Thursday, April 06, 2006

We need to talk about Kevin

Ordinarily, I don't read Booker or Orange Prize winners. For one, the writing is often pretentiously inaccessible. For another, I want to write Orange Prize winners, not read them. And finally, I have a bone to pick with the woman who recommended this book (she runs a bookshop and she refused to put my murder mystery on her shelf because “murder mysteries don’t sell”.)

Nevertheless, I made an exception for this book, and I both glad and incredibly sad that I did.

To begin with, I admit the title’s catchy. "We need to talk about Kevin"... and even before you know that the book is about a teenage mass-murderer, you are burning to know why, why we need to talk about this Kevin chap.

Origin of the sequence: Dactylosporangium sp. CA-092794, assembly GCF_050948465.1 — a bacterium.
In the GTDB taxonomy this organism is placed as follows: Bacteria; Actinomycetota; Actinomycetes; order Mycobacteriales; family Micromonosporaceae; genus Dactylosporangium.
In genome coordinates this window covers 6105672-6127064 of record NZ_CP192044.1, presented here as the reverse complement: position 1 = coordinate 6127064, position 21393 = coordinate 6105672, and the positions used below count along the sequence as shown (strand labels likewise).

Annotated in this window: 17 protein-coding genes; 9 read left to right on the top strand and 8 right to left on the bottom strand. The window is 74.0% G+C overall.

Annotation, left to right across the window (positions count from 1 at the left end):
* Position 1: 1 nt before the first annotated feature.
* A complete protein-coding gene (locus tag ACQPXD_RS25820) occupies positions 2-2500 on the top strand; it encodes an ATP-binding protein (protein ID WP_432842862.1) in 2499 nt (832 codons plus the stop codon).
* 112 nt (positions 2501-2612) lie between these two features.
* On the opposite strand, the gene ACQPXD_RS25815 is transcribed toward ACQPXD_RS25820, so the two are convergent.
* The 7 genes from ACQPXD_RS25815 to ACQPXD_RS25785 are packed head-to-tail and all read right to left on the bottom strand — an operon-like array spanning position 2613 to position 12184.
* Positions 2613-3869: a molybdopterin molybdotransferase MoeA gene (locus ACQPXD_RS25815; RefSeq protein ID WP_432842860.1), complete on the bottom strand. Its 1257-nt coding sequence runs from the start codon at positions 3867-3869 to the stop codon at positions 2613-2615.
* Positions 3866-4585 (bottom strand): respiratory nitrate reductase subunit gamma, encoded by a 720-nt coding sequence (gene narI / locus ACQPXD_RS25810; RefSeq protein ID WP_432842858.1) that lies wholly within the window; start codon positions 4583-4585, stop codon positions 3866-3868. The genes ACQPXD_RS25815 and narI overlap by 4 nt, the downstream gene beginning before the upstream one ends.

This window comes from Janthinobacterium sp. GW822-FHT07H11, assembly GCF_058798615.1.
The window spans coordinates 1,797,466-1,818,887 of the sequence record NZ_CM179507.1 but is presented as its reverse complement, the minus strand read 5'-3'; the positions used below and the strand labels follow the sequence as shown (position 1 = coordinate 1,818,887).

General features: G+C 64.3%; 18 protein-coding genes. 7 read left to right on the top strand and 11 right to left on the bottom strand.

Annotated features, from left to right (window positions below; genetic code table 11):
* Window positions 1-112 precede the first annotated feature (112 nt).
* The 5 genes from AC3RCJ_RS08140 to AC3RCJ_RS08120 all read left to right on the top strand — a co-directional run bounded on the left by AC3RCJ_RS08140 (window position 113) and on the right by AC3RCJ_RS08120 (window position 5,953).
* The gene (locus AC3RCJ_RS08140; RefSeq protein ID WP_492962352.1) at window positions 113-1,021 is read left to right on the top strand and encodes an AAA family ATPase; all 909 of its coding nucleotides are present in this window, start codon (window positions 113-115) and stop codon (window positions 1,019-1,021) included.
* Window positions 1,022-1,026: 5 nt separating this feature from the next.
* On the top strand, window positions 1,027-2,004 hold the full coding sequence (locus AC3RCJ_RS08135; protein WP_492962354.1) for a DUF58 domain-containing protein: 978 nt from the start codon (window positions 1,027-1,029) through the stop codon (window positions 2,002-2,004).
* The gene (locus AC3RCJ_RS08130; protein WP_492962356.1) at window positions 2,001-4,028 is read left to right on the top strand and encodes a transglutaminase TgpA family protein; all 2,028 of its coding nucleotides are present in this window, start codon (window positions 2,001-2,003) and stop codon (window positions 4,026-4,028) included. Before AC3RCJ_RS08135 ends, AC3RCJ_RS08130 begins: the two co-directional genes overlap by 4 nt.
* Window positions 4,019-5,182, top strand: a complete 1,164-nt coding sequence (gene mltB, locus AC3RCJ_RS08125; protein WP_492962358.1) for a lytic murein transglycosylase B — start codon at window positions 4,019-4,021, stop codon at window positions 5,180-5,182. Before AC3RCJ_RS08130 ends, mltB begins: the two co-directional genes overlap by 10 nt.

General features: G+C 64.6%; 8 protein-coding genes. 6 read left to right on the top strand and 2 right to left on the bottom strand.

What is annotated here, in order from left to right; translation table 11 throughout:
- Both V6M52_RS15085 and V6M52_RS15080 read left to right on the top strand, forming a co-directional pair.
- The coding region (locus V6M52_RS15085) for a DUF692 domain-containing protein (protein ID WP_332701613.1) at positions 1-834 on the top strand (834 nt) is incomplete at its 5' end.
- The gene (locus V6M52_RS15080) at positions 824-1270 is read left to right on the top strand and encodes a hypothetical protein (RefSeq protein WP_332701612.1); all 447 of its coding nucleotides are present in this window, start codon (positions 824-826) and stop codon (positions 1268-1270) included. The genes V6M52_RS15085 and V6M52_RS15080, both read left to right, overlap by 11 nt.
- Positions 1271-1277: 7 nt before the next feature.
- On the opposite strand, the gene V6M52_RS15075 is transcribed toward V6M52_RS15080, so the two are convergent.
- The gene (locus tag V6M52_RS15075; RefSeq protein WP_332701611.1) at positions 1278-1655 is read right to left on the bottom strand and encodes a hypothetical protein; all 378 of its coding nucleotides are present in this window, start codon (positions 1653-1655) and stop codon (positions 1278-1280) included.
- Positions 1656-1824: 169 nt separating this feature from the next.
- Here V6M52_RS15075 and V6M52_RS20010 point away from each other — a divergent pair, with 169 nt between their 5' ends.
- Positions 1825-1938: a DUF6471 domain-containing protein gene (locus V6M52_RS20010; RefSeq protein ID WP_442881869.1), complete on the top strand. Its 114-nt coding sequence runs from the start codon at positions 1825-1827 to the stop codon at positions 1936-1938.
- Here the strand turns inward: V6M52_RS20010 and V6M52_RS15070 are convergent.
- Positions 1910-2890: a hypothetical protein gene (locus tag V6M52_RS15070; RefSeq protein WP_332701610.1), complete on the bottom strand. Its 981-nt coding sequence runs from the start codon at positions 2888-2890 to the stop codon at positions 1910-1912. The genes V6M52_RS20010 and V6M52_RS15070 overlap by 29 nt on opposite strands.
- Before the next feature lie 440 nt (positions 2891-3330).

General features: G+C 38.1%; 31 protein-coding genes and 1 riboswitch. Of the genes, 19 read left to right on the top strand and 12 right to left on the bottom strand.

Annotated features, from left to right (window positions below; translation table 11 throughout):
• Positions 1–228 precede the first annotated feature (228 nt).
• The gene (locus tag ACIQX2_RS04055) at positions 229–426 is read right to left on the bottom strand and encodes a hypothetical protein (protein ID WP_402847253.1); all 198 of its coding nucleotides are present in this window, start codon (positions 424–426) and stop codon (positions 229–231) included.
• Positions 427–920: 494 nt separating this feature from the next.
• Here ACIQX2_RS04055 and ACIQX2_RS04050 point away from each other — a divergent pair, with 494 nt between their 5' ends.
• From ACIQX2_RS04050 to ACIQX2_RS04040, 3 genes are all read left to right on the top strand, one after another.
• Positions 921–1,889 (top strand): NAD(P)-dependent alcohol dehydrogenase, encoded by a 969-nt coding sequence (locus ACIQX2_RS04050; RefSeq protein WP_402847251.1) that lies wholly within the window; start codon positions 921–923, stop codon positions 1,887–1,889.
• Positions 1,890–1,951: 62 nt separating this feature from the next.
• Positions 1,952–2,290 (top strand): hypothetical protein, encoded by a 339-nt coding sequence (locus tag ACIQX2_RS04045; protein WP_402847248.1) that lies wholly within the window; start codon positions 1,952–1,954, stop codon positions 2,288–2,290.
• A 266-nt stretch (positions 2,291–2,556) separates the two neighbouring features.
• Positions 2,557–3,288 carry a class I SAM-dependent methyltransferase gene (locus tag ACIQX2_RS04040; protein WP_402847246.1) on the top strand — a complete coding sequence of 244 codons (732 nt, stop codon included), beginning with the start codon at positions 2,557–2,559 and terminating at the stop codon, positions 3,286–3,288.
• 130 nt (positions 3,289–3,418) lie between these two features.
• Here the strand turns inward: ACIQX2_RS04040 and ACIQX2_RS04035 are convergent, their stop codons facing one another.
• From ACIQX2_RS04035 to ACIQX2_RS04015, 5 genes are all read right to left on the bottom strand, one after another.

The why is peppered throughout the book: why did he do it? But the sense of mystery and helplessness is not why the book is such a success. Neither is the beautiful prose. For me, the book’s value lies in its astute philosophies and acute observations. The author is merciless on the American way of life, which I admire (the fact, not the way of life); and she exposes the mind of a mother so well that I needed to stop reading a few times just to catch my breath.

Being a mother is, of course, why I’m also so incredibly sad that I’ve read the book. Some emotions are not meant to be experienced, not even through the narrative of a fictional character.


lee pletzers said...

Why don't they sell?
Agatha christi (?) sells well.

Yvonne Eve Walus said...

Mystery novels do sell. But that particular bookshop owner is into Literature with a capital L, so she wouldn't want a mere murder mystery book polluting her shop. Either that or she a xenophobe.

Yvonne Eve Walus said...

... And yes, Agatha Christie, Shakespeare and the Bible are the top sellers world-wide (I forget in which order)... not bad for a mere muder mystery novel writer.